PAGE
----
Thai Retailers Association (TRA) has responded to a letter from Prime Minister Gen Prayut Chan-o-cha and has suggested opinions on pathways to revive the retail sector in the midst of the current crisis. The vision and core role of the Association is focused on driving local economies to build robust economic foundations for the country.
TRA President Yol Phokasub commented that the retail and service business was one of the country’s major arteries nourishing various systems such as the agricultural sector, employment, distribution, services, and tourism, and accounting for strong GDP growth. If retail and service was strong, it would lead the rest of the country and Thais in every sector, from upstream to midstream to downstream, to grow together sustainably.
Regarding this, Thai Retailers Association had adopted a core vision to become the “Lifestyle Hub of Asia” by developing people, being driven by technology and innovation, and creating added value for the Thai economy by many hundreds of billions of baht through three core pillars:
- Promoting the Thai trade sector and wholesale trade to be world-class
- Upgrading the Thai manufacturing sector to serve the global market
- Full integration of the Thai service sector (food, health and recreation)
The critical roles of the retail sector in national development include:
1. Creating over 1.3 million SMEs in the trade sector
2. Directly creating over 6.2 million jobs
3. Generating tax revenues for the state of over 500 billion baht
Suggestions and proposals for the government to develop the retail sector are divided into short-term measures to stimulate consumption and development guidelines to operate business transparently:
Short-term development measures
1. Maintaining employment
1.1 Hourly employment: The retail business has intermittent periods of providing service, with the times of highest footfall at lunch time and in the evening, as well as weekends, which is completely different from the manufacturing sector. If the government announced a minimum hourly pay rate during the economic recovery, this would better distribute employment. Employees could take on work flexibly, and have longer working hours (being able to work for many companies in a single day). Meanwhile, employers could increase their rate of employment to better match the demand in peak hours. The Association is thus proposing the Ministry of Labour to announce a legal and appropriate minimum hourly rate of pay to give greater flexibility. If it is possible to employ 20% more, this would create an additional 1.2 million jobs. This would not only benefit the retail sector, but every business sector and every scale of business, whether hotels, restaurants or other service businesses.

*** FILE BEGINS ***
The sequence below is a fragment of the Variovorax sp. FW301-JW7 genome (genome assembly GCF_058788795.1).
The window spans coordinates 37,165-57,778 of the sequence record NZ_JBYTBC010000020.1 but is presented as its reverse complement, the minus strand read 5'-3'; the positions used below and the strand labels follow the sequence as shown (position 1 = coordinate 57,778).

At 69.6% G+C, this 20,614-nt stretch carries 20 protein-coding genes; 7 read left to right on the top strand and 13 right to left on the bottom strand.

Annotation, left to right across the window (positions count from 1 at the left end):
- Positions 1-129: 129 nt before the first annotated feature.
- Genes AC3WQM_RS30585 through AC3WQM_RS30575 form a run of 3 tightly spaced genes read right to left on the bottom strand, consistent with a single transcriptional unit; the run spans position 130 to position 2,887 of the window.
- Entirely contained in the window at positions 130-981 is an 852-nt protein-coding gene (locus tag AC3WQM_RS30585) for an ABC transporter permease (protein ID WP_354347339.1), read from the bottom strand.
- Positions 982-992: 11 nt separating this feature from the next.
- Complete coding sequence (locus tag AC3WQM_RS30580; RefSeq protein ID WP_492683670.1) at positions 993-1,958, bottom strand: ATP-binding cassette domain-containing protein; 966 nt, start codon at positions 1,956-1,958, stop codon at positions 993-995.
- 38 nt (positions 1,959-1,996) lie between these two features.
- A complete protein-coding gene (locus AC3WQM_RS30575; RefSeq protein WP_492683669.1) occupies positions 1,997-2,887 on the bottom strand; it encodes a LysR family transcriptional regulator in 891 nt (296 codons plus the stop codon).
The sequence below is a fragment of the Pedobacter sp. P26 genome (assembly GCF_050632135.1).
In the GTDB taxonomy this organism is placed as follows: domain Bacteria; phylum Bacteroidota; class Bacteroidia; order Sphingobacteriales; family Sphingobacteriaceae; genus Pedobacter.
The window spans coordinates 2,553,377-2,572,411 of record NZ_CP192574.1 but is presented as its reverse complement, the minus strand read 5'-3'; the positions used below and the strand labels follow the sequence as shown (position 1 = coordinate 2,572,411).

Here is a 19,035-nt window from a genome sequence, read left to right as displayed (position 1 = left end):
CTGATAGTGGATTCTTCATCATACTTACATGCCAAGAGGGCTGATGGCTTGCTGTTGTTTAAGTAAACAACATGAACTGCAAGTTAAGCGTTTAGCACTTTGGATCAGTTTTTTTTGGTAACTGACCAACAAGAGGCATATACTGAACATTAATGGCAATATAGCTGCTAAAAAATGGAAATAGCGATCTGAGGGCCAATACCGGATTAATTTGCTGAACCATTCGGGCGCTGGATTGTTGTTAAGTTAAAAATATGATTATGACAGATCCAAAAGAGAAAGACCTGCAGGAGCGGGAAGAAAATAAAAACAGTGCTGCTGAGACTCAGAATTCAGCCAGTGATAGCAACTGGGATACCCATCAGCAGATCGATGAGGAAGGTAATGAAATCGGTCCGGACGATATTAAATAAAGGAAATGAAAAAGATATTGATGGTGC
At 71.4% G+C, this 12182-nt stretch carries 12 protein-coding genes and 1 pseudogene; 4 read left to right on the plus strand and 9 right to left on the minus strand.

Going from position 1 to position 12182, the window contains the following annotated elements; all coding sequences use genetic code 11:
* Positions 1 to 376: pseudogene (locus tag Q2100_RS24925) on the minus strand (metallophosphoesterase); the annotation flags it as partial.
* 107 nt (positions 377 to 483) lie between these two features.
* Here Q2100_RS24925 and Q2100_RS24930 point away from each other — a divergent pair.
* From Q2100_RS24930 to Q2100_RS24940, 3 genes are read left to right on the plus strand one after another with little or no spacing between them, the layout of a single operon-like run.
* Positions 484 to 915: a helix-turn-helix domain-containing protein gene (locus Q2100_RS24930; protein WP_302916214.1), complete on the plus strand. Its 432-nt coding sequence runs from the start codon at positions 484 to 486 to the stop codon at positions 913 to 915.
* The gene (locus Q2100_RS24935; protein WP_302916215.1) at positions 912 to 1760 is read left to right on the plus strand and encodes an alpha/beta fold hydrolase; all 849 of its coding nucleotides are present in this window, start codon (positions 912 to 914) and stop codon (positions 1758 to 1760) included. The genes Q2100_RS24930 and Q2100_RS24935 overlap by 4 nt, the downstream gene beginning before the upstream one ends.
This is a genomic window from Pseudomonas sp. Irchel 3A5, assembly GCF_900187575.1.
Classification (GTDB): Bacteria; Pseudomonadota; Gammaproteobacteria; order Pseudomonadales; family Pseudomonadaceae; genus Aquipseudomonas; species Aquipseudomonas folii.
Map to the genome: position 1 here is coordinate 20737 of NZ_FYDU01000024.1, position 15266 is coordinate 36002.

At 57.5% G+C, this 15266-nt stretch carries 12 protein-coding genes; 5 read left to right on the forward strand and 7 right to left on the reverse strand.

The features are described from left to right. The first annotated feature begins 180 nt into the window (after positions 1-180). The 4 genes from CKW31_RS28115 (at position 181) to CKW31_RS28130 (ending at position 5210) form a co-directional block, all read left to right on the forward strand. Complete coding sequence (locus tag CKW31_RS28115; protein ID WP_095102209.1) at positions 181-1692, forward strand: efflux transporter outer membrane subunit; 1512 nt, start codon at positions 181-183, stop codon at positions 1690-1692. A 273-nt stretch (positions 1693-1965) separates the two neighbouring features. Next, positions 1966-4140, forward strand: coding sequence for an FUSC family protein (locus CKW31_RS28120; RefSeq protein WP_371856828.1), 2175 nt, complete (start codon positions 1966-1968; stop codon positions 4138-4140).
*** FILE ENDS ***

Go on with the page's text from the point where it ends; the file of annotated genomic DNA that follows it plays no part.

1.2 Stimulating consumption through the Shopping for the Nation campaign budgeted at 50,000 baht over a 60-day period. This would put 75 billion baht in circulation within 60 days.
1.3 Stimulating consumption among shoppers with high spending power: Imported lifestyle goods in particular, which currently attract import duties of 30%, the highest of 15 Asian countries, induce people to shop abroad instead. Therefore, it is proposed to trial reducing import duties temporarily for 4 months. For instance, a reduction from 30% to 10% could put 25 billion baht in circulation within four months.
2. Enabling SMEs to survive and grow strongly: it is proposed to give soft loans all of 0.1% through large retailers, with budgets of 25 billion baht taken from the fund of 500 billion baht which the government has put aside. Reducing payment terms for SMEs from 30 days to 7 days would boost liquidity for over 500,000 SMEs without creating bad debt for the commercial banks.
Development guidelines for transparent business operations
1. Measures to regulate e-commerce in the areas of price and tax: It is suggested that the government collect import duties and Value-Added Tax (VAT) from the first baht and forbid e-commerce operators from selling below cost. This severely impacts SMEs and Thai retailers. This tax collection would enable governments to generate tax revenue from e-commerce of over 20 billion baht per year while dealing with black market products which have grown up alongside e-commerce.
2. Oversight and regulation of all retail channels which is transparent and fair: Oversight should not be limited to bricks-and-mortar retail which pays taxes in full compliance, while online retail and travel retail still lack clear regulatory criteria. Transparent oversight is suggested, with the enforcement of fair trade laws to create a level playing field for all retail channels. This would also maintain employment levels at bricks-and-mortar retailers of over 6.2 million, and allow Thai SMEs in the conventional system to prosper.
Approving all of the aforementioned suggestions would ensure the survival of over 1.3 million SMEs and expand employment from 6.2 million jobs to 7.4 million. It would bring cash into circulation of more than 100 billion baht, while generating revenues for the state of over 30 billion baht. It can be seen that the Association’s proposals require only modest budgets compared with the benefits to SMEs and the increased employment. These would positively benefit the national economy at the macro level during the current crisis. The results would be swift and according to clear goals.